China's Ai Weiwei Speaks Out Over Activists' Detentions on Twitter
He has been prohibited from giving interviews since his release, but Ai Weiwei took to Twitter recently to describe what conditions were like for his colleagues, who were jailed with him. From the Telegraph:
Mr Ai, who was banned from giving interviews when he was freed in June after 80 days in detention, said colleagues who were incarcerated “because of me” had suffered “great mental abuse and physical torture”.
He revealed that Liu Zhenggang, a designer at his studio, had come close to death after suffering a heart attack during the time he spent in detention.
“Today I saw Liu Zhenggang, it was the first time he had spoken about this imprisonment,” Mr Ai wrote in a tweet on Tuesday. “He raised his right hand and said, ‘Sir, I want to drink water’. Then this strong man burst into tears … He had a heart attack when was in prison and almost died.”
Ai Weiwei, the artist held for more than two months by Chinese authorities, has lashed out at the “torment” of friends entangled in his case and pressed the cases of detained activists.
“If you don’t speak for Wang Lihong, and don’t speak for Ran Yunfei, you are not just a person who will not stand out for fairness and justice; you do not have self-respect,” he tweeted today.
Wang is expected to face trial within weeks for “creating a disturbance” after demonstrating in support of bloggers accused of slander after writing about a suspicious death. Ran, a high profile blogger, was detained in March and later formally charged with “inciting subversion of state power”.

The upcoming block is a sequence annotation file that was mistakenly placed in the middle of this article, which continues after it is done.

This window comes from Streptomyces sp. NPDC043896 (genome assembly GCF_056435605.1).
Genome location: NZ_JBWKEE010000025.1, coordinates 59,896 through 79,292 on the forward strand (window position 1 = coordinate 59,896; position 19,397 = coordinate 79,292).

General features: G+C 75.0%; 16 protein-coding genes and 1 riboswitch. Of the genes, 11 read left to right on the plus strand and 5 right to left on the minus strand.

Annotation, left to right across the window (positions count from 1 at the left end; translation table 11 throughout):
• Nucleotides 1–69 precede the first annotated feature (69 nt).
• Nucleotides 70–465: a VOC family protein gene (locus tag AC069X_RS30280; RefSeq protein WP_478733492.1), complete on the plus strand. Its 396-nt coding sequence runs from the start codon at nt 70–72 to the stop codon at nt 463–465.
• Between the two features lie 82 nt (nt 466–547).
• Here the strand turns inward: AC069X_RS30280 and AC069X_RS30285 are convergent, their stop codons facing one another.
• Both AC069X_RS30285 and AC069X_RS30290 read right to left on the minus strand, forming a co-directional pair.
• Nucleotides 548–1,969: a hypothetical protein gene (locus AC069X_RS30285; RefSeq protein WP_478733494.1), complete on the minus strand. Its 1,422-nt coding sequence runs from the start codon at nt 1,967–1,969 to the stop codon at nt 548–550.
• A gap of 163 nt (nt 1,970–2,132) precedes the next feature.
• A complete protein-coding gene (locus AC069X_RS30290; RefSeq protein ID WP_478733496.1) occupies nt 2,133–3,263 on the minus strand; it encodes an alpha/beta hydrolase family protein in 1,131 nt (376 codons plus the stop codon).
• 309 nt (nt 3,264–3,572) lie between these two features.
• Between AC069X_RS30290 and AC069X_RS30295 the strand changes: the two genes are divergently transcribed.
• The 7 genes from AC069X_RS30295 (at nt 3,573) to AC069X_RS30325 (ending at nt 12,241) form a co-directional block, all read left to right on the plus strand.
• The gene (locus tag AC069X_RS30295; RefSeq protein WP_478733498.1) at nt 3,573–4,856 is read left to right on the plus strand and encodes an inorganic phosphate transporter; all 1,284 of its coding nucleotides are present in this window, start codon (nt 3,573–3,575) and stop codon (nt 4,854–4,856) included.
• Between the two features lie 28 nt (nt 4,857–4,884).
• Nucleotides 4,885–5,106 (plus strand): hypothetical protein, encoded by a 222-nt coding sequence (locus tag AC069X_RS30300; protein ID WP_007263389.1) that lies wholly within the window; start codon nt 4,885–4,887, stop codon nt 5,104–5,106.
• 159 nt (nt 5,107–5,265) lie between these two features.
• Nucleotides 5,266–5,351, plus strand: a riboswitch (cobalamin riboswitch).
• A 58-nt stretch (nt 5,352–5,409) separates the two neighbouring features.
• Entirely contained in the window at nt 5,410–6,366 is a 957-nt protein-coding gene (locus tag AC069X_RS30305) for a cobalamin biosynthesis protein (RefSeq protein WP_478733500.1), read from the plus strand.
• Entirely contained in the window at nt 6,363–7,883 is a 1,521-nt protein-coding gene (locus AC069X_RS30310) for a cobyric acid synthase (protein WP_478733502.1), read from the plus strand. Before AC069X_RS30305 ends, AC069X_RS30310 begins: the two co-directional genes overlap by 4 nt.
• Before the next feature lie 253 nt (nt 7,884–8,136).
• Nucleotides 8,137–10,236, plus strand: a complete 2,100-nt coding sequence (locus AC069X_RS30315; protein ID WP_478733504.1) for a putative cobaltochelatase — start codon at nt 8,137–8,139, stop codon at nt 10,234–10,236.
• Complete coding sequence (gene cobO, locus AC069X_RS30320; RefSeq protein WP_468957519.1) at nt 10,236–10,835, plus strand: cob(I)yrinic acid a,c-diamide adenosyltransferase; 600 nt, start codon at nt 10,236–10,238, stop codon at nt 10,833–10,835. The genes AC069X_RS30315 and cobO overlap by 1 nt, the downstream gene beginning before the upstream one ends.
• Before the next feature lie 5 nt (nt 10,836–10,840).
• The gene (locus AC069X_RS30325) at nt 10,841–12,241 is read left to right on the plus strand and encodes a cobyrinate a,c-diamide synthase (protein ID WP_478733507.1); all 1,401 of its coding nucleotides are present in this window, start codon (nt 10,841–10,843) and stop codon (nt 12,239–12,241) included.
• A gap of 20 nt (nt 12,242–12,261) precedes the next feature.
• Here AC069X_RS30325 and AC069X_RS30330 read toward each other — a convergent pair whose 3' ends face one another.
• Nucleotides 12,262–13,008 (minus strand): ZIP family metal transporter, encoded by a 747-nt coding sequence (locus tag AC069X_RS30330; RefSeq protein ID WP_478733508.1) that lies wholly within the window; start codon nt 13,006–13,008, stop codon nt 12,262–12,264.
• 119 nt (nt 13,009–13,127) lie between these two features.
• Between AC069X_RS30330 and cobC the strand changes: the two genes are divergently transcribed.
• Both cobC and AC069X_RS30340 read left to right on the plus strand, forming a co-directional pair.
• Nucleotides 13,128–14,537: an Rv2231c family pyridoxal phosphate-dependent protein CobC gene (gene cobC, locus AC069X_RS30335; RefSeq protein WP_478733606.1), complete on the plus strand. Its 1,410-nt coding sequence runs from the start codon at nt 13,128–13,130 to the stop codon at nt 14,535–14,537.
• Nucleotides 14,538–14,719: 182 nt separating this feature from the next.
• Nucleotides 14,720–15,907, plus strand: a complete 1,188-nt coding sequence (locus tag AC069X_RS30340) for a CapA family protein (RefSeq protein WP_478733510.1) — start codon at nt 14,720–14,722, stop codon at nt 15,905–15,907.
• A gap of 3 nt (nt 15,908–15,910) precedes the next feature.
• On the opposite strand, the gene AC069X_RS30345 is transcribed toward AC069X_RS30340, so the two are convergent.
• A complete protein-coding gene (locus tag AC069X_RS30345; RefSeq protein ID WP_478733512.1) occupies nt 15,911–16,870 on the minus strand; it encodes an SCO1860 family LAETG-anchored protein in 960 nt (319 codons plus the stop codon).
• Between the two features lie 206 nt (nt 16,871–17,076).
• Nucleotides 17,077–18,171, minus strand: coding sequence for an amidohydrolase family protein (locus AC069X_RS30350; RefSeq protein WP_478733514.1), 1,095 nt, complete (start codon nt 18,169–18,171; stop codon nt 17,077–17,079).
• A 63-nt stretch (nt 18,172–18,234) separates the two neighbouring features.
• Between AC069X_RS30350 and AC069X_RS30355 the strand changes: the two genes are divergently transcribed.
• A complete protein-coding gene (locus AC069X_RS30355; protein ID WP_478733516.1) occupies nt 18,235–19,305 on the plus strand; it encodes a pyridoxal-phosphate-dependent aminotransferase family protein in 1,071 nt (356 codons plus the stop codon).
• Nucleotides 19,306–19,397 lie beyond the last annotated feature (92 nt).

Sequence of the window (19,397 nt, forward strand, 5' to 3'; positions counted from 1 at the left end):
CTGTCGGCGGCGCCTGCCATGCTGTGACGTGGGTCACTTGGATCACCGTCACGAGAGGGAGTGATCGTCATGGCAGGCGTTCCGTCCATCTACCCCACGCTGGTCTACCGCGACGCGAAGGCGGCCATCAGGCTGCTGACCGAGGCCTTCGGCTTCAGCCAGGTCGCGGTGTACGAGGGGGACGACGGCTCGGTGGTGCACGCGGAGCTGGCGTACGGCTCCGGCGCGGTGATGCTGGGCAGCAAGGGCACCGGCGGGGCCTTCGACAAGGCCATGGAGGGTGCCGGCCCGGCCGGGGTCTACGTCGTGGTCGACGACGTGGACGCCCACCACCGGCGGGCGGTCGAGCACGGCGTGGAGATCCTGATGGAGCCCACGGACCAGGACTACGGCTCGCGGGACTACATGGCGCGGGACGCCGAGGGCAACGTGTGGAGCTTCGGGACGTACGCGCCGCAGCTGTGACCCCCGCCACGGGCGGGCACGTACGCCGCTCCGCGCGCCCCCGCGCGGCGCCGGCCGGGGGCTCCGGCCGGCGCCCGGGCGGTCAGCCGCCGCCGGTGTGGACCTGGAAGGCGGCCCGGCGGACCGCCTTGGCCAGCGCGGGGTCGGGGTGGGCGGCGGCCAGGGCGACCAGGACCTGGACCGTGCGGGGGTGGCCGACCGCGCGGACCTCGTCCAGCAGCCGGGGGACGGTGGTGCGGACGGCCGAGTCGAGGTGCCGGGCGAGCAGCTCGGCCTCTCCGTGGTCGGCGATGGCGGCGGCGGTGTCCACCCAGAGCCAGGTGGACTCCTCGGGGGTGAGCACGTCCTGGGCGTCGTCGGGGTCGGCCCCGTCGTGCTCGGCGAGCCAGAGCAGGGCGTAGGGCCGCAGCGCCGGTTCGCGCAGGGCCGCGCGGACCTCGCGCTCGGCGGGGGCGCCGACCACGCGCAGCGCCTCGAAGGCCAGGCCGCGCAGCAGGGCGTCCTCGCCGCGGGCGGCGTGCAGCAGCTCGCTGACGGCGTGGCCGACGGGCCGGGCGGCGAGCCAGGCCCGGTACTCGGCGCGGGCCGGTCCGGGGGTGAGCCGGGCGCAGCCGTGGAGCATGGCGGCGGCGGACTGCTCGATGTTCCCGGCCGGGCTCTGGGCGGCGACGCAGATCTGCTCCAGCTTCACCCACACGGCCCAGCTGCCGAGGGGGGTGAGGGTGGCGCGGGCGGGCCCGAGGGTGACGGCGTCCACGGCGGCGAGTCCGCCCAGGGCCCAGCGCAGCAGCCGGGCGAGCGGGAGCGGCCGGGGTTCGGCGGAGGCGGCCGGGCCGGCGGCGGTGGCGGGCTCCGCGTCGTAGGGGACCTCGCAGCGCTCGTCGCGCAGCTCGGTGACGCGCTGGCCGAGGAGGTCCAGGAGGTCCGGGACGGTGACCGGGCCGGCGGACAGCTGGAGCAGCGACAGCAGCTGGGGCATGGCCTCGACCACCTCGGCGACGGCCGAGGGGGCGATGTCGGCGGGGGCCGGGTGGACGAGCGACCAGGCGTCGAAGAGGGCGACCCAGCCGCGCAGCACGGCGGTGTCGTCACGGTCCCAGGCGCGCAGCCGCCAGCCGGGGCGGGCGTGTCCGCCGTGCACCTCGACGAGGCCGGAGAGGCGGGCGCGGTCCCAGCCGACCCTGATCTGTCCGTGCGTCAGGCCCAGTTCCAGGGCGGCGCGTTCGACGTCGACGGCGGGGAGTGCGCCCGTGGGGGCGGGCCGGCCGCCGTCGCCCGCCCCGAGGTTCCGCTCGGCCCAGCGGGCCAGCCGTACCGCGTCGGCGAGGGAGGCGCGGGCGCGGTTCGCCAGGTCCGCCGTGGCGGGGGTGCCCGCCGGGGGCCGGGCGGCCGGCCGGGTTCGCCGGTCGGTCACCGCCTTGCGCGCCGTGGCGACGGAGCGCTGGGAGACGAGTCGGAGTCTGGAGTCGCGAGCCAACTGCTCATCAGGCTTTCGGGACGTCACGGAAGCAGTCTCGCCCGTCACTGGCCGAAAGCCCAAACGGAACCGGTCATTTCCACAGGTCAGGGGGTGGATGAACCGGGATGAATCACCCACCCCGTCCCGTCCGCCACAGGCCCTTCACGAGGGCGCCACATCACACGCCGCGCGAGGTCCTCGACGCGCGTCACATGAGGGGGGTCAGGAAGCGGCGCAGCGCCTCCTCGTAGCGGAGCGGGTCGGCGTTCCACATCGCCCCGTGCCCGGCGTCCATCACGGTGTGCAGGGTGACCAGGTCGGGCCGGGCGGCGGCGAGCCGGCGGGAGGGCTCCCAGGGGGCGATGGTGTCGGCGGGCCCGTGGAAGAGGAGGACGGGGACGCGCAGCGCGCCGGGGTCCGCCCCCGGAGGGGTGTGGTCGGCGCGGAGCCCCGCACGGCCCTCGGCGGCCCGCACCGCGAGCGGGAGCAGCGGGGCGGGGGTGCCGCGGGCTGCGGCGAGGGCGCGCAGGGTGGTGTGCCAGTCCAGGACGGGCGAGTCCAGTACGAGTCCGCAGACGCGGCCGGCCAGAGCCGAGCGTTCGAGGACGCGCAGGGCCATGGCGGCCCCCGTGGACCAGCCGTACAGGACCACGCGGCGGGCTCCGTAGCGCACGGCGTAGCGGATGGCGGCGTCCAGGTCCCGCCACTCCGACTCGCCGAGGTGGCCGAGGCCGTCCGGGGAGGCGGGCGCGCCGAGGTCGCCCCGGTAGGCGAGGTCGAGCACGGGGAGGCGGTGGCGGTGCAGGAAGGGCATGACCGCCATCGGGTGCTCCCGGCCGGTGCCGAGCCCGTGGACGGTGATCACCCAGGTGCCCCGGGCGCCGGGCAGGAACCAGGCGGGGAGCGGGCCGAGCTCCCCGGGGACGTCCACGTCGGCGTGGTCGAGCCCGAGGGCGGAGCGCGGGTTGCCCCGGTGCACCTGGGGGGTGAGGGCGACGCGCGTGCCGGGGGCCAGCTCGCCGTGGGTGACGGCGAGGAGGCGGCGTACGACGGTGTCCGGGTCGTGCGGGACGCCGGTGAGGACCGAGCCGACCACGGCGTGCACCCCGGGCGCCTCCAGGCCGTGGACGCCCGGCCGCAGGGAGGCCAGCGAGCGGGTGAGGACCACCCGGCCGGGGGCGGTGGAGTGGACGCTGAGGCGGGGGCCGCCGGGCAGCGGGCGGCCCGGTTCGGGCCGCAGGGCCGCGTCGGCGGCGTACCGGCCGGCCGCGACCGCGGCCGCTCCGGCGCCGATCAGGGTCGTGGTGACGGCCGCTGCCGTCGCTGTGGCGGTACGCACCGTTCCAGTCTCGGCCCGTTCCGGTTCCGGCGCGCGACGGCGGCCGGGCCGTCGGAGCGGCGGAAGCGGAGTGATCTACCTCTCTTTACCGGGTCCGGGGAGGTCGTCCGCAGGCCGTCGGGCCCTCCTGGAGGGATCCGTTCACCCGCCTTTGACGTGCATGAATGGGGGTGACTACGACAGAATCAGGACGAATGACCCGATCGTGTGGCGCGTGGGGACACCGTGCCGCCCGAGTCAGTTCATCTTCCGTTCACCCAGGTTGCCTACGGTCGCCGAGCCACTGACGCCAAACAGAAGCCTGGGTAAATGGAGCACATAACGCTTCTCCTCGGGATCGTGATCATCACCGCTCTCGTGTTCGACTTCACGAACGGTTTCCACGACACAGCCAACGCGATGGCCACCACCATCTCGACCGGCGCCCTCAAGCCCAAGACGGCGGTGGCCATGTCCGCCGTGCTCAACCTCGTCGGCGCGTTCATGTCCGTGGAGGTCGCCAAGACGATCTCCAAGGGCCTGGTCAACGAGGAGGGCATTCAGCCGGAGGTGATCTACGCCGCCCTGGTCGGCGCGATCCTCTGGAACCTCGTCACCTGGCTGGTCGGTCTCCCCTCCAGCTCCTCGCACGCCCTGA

He added: “Because of the connection with me, they were illegally detained. Liu Zhenggang, Hu Mingfen, Wen Tao and Zhang Jinsong innocently suffered immense mental devastation and physical torment.”
Ai said he was not able to give interviews. But he confirmed to the Guardian that he had written the tweets, adding: “It was the first time after my release that I had met my colleague. I was so shocked when I saw him … He [had] a heart attack and his body was still not moving well. They treated him terribly and he almost died during his inhumane detention.”
“So many people were related to my case and were inhumanely treated for so long … How could society and the system do this kind of thing and use the name of justice?”
He said he was angry because he believed they had been ordered not to discuss their treatment with anyone.